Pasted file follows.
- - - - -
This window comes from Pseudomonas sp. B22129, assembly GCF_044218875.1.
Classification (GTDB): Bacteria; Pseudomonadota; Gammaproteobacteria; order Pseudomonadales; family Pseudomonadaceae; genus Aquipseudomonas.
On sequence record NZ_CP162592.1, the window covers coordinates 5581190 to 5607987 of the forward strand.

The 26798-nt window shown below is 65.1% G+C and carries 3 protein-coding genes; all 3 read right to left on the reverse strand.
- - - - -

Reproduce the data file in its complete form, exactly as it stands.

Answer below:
This window comes from Pseudomonas sp. B22129, assembly GCF_044218875.1.
Classification (GTDB): Bacteria; Pseudomonadota; Gammaproteobacteria; order Pseudomonadales; family Pseudomonadaceae; genus Aquipseudomonas.
On sequence record NZ_CP162592.1, the window covers coordinates 5581190 to 5607987 of the forward strand.

The 26798-nt window shown below is 65.1% G+C and carries 3 protein-coding genes; all 3 read right to left on the reverse strand.